I've never split up a project into different files before, and I'm only just learning about structures, so I'm not sure what my error in the declaration file is, much less understand what the compiler's trying to say. Thanks in advance for any and all help.

  2. #2
    C++まいる!Cをこわせ! Elysia's Avatar
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    >>(a.x-b.x)(a.x-b.x) + (a.y-b.y)(a.y-b.y)
    You cannot perform multiplication this way. Write out the multiplication operator *.
    Quote Originally Posted by Adak View Post
    io.h certainly IS included in some modern compilers. It is no longer part of the standard for C, but it is nevertheless, included in the very latest Pelles C versions.
    Quote Originally Posted by Salem View Post
    You mean it's included as a crutch to help ancient programmers limp along without them having to relearn too much.

    Outside of your DOS world, your header file is meaningless.
    For information on how to enable C++11 on your compiler, look here.
    よく聞くがいい!私は天才だからね! ^_^

  3. #3
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    Oh. Two hours well spent. Thank you very much for the help. Out of curiousity, could you explain what using the wrong operator has anything to do with the error message I received?

  4. #4
    C++まいる!Cをこわせ! Elysia's Avatar
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    The compiler is confused. I believe it interprets (a.x-b.x) as a cast, but then sees (a.x-b.x) afterwards, thinking it is some function pointer cast or the like and tries to interpret it as a function call. But that doesn't work, obviously.
    Quote Originally Posted by Adak View Post
    io.h certainly IS included in some modern compilers. It is no longer part of the standard for C, but it is nevertheless, included in the very latest Pelles C versions.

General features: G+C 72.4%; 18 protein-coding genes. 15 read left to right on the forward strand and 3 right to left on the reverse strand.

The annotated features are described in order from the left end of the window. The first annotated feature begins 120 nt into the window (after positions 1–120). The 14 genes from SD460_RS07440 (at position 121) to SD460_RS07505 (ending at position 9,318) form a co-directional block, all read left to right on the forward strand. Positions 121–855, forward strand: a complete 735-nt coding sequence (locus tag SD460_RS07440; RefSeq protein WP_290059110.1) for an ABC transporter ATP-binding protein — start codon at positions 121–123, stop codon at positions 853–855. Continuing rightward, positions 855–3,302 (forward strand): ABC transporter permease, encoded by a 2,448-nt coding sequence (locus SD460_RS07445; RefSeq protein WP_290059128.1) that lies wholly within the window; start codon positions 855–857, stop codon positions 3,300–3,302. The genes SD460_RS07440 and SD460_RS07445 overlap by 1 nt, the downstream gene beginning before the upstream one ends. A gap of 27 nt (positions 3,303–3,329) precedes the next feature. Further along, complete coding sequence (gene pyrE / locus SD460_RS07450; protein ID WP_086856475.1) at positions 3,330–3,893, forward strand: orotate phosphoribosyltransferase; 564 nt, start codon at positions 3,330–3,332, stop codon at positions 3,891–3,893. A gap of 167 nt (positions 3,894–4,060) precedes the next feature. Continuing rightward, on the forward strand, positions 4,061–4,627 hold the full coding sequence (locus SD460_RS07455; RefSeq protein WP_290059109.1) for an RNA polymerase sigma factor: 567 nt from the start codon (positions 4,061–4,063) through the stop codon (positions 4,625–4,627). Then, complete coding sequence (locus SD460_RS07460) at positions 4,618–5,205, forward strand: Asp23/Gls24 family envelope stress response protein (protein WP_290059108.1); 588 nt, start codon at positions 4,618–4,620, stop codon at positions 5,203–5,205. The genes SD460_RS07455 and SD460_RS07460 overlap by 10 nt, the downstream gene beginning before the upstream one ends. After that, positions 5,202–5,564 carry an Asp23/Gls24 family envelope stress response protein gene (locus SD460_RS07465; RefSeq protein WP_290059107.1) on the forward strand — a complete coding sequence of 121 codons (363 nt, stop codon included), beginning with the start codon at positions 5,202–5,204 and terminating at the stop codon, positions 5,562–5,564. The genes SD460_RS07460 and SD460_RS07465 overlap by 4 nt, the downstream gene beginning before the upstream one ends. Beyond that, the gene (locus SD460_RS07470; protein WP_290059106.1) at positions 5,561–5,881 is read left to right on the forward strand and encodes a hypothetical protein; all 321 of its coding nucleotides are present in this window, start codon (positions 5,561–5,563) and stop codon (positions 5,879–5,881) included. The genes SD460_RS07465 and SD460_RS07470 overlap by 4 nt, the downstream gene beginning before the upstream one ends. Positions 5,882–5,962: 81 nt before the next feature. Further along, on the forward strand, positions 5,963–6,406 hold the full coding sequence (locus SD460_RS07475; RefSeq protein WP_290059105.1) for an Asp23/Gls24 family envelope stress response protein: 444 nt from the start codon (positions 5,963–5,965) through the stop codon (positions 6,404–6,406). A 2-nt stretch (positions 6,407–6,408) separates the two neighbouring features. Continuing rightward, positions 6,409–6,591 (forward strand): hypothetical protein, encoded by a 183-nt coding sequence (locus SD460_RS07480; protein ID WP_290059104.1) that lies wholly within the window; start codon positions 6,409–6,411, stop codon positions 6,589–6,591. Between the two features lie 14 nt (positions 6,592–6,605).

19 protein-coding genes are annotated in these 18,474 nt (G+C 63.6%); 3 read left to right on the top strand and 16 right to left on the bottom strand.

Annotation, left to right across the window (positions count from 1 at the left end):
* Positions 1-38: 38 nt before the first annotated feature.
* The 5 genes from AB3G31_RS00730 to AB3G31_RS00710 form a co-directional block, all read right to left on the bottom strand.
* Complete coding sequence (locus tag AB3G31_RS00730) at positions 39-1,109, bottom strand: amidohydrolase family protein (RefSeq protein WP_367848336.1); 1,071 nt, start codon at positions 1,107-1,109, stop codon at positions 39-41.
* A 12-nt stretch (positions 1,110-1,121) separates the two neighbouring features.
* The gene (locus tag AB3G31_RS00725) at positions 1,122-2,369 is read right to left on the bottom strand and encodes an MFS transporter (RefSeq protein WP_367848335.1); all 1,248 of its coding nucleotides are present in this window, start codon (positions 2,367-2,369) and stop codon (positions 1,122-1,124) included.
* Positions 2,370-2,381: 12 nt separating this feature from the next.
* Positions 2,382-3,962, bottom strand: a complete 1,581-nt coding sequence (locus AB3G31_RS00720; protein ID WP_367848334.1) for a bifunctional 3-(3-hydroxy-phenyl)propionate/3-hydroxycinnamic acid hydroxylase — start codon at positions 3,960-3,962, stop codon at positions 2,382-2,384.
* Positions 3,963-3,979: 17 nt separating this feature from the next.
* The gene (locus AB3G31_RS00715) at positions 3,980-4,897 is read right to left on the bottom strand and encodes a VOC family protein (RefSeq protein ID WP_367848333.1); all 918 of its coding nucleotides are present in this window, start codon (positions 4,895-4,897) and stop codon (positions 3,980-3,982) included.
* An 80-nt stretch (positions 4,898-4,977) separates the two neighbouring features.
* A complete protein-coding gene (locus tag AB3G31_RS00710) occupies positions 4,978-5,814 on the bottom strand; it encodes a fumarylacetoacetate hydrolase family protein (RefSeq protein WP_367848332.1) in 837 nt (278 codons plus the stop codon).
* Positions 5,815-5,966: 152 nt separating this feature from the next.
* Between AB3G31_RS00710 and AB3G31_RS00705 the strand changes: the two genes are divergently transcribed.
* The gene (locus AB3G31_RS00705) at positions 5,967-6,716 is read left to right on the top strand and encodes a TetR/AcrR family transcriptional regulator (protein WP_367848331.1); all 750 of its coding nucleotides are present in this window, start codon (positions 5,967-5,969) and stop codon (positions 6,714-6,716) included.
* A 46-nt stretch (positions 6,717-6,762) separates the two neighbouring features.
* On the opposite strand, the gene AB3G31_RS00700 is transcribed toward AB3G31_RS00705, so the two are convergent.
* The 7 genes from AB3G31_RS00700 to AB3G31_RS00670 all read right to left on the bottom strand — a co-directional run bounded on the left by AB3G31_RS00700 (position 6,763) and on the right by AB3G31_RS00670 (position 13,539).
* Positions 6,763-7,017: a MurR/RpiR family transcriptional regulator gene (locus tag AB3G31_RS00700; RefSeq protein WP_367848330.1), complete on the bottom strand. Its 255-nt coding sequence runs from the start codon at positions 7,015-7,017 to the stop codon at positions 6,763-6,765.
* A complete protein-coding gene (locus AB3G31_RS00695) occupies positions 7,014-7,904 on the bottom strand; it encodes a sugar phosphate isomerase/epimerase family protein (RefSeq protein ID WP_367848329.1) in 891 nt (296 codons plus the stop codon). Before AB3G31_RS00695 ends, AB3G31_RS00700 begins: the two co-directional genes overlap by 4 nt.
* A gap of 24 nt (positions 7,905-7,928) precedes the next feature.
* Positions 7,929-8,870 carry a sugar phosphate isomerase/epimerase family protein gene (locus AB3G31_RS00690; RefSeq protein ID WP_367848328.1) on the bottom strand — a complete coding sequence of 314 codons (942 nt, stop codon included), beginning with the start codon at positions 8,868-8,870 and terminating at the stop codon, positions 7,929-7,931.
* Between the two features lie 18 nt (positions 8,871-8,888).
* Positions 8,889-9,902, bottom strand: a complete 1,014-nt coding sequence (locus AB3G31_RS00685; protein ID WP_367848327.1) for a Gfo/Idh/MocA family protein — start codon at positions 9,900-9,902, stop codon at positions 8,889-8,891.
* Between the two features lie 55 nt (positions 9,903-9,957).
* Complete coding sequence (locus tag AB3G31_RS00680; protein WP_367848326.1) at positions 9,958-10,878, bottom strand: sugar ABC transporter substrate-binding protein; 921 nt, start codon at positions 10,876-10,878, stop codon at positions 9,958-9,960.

Quote Originally Posted by Salem View Post
    You mean it's included as a crutch to help ancient programmers limp along without them having to relearn too much.

    Outside of your DOS world, your header file is meaningless.
    For information on how to enable C++11 on your compiler, look here.
    よく聞くがいい!私は天才だからね! ^_^

  5. #5
    C++ Junkie Mozza314's Avatar
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    '(a.point::x-b.point::x)' cannot be used as a function
    The compiler is saying that the subtraction of these values is not a function. Because (a.x - b.x) is a value, the parentheses following it are interpreted as the function call operator; hence the compiler complains you are trying to use (a.x - b.x) as a function.

    It's possible for the expression

    Code:
    (a.x - b.x)(a.x - b.x)
    to not produce an error. Observe:

    Code:
    #include <iostream>
    
    struct Strange
    {
        Strange& operator-(Strange& rhs) { return *this; }
        void operator()(Strange&) { std::cout << "Strange's operator() called" << std::endl; }
    };
    
    struct Point
    {
        Strange x;
        Strange y;
    };
    
    int main()
    {
        Point a, b;
        (a.x - b.x)(a.x - b.x);
    
        return 0;
    }
    Output:
    Code:
    Strange's operator() called